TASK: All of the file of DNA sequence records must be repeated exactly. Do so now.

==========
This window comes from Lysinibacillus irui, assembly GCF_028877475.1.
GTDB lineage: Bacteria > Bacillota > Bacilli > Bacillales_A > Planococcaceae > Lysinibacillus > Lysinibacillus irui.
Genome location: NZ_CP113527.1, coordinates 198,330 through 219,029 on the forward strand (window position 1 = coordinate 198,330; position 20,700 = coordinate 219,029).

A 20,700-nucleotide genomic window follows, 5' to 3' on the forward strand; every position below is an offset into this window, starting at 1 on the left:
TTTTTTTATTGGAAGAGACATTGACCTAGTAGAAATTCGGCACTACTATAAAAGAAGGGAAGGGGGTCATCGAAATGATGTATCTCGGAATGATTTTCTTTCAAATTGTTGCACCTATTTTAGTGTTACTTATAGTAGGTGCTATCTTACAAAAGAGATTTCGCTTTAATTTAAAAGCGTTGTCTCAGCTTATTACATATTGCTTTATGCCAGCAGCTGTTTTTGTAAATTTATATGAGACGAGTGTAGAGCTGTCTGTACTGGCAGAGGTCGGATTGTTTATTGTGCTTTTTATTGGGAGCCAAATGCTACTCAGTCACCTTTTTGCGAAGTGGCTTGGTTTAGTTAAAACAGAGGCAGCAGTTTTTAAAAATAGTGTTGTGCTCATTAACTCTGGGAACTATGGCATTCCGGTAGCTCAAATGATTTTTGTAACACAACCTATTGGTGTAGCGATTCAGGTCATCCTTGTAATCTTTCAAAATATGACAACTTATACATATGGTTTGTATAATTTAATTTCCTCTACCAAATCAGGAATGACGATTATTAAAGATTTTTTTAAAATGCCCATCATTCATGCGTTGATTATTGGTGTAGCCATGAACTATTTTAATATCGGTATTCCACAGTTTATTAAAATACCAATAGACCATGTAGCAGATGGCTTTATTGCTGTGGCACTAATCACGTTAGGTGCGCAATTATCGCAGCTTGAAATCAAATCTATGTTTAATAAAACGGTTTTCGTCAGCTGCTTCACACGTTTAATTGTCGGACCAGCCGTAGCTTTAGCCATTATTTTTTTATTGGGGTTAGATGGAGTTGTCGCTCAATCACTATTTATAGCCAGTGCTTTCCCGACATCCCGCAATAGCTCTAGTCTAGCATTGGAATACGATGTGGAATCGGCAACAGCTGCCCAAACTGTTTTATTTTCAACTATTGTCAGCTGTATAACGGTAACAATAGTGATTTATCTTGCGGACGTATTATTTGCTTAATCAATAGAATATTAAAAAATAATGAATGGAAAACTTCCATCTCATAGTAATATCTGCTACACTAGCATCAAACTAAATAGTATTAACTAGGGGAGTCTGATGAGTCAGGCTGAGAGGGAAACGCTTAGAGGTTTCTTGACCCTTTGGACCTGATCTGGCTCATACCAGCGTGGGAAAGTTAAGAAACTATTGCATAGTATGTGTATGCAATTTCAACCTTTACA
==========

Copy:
This window comes from Lysinibacillus irui, assembly GCF_028877475.1.
GTDB lineage: Bacteria > Bacillota > Bacilli > Bacillales_A > Planococcaceae > Lysinibacillus > Lysinibacillus irui.
Genome location: NZ_CP113527.1, coordinates 198,330 through 219,029 on the forward strand (window position 1 = coordinate 198,330; position 20,700 = coordinate 219,029).

A 20,700-nucleotide genomic window follows, 5' to 3' on the forward strand; every position below is an offset into this window, starting at 1 on the left:
TTTTTTTATTGGAAGAGACATTGACCTAGTAGAAATTCGGCACTACTATAAAAGAAGGGAAGGGGGTCATCGAAATGATGTATCTCGGAATGATTTTCTTTCAAATTGTTGCACCTATTTTAGTGTTACTTATAGTAGGTGCTATCTTACAAAAGAGATTTCGCTTTAATTTAAAAGCGTTGTCTCAGCTTATTACATATTGCTTTATGCCAGCAGCTGTTTTTGTAAATTTATATGAGACGAGTGTAGAGCTGTCTGTACTGGCAGAGGTCGGATTGTTTATTGTGCTTTTTATTGGGAGCCAAATGCTACTCAGTCACCTTTTTGCGAAGTGGCTTGGTTTAGTTAAAACAGAGGCAGCAGTTTTTAAAAATAGTGTTGTGCTCATTAACTCTGGGAACTATGGCATTCCGGTAGCTCAAATGATTTTTGTAACACAACCTATTGGTGTAGCGATTCAGGTCATCCTTGTAATCTTTCAAAATATGACAACTTATACATATGGTTTGTATAATTTAATTTCCTCTACCAAATCAGGAATGACGATTATTAAAGATTTTTTTAAAATGCCCATCATTCATGCGTTGATTATTGGTGTAGCCATGAACTATTTTAATATCGGTATTCCACAGTTTATTAAAATACCAATAGACCATGTAGCAGATGGCTTTATTGCTGTGGCACTAATCACGTTAGGTGCGCAATTATCGCAGCTTGAAATCAAATCTATGTTTAATAAAACGGTTTTCGTCAGCTGCTTCACACGTTTAATTGTCGGACCAGCCGTAGCTTTAGCCATTATTTTTTTATTGGGGTTAGATGGAGTTGTCGCTCAATCACTATTTATAGCCAGTGCTTTCCCGACATCCCGCAATAGCTCTAGTCTAGCATTGGAATACGATGTGGAATCGGCAACAGCTGCCCAAACTGTTTTATTTTCAACTATTGTCAGCTGTATAACGGTAACAATAGTGATTTATCTTGCGGACGTATTATTTGCTTAATCAATAGAATATTAAAAAATAATGAATGGAAAACTTCCATCTCATAGTAATATCTGCTACACTAGCATCAAACTAAATAGTATTAACTAGGGGAGTCTGATGAGTCAGGCTGAGAGGGAAACGCTTAGAGGTTTCTTGACCCTTTGGACCTGATCTGGCTCATACCAGCGTGGGAAAGTTAAGAAACTATTGCATAGTATGTGTATGCAATTTCAACCTTTACA